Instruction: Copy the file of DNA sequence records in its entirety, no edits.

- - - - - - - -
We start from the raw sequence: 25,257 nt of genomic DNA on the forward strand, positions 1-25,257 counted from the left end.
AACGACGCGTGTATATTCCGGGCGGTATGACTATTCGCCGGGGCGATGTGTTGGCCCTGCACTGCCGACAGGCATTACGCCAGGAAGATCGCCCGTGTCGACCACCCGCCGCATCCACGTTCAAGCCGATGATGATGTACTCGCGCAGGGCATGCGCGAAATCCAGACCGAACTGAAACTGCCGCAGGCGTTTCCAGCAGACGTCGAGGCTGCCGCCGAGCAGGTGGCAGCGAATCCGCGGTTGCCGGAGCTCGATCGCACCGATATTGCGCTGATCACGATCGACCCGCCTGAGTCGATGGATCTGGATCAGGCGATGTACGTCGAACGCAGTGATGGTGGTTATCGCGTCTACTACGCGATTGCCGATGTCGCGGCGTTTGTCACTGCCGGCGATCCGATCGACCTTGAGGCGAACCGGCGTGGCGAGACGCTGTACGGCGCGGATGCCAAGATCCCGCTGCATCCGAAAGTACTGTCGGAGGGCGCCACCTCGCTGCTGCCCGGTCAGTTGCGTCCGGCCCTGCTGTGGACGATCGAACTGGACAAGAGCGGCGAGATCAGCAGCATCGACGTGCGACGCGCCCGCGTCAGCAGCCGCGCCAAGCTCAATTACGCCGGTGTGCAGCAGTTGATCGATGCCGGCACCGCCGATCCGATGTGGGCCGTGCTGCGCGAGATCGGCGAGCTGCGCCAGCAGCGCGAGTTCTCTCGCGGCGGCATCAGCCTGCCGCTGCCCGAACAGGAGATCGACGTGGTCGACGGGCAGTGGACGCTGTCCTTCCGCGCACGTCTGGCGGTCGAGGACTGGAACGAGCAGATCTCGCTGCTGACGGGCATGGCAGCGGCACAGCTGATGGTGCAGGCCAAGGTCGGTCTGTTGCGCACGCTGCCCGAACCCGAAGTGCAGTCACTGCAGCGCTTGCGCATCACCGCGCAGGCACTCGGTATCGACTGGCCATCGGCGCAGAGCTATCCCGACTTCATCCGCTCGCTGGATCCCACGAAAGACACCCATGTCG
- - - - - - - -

We start from the raw sequence: 25,257 nt of genomic DNA on the forward strand, positions 1-25,257 counted from the left end.
AACGACGCGTGTATATTCCGGGCGGTATGACTATTCGCCGGGGCGATGTGTTGGCCCTGCACTGCCGACAGGCATTACGCCAGGAAGATCGCCCGTGTCGACCACCCGCCGCATCCACGTTCAAGCCGATGATGATGTACTCGCGCAGGGCATGCGCGAAATCCAGACCGAACTGAAACTGCCGCAGGCGTTTCCAGCAGACGTCGAGGCTGCCGCCGAGCAGGTGGCAGCGAATCCGCGGTTGCCGGAGCTCGATCGCACCGATATTGCGCTGATCACGATCGACCCGCCTGAGTCGATGGATCTGGATCAGGCGATGTACGTCGAACGCAGTGATGGTGGTTATCGCGTCTACTACGCGATTGCCGATGTCGCGGCGTTTGTCACTGCCGGCGATCCGATCGACCTTGAGGCGAACCGGCGTGGCGAGACGCTGTACGGCGCGGATGCCAAGATCCCGCTGCATCCGAAAGTACTGTCGGAGGGCGCCACCTCGCTGCTGCCCGGTCAGTTGCGTCCGGCCCTGCTGTGGACGATCGAACTGGACAAGAGCGGCGAGATCAGCAGCATCGACGTGCGACGCGCCCGCGTCAGCAGCCGCGCCAAGCTCAATTACGCCGGTGTGCAGCAGTTGATCGATGCCGGCACCGCCGATCCGATGTGGGCCGTGCTGCGCGAGATCGGCGAGCTGCGCCAGCAGCGCGAGTTCTCTCGCGGCGGCATCAGCCTGCCGCTGCCCGAACAGGAGATCGACGTGGTCGACGGGCAGTGGACGCTGTCCTTCCGCGCACGTCTGGCGGTCGAGGACTGGAACGAGCAGATCTCGCTGCTGACGGGCATGGCAGCGGCACAGCTGATGGTGCAGGCCAAGGTCGGTCTGTTGCGCACGCTGCCCGAACCCGAAGTGCAGTCACTGCAGCGCTTGCGCATCACCGCGCAGGCACTCGGTATCGACTGGCCATCGGCGCAGAGCTATCCCGACTTCATCCGCTCGCTGGATCCCACGAAAGACACCCATGTCG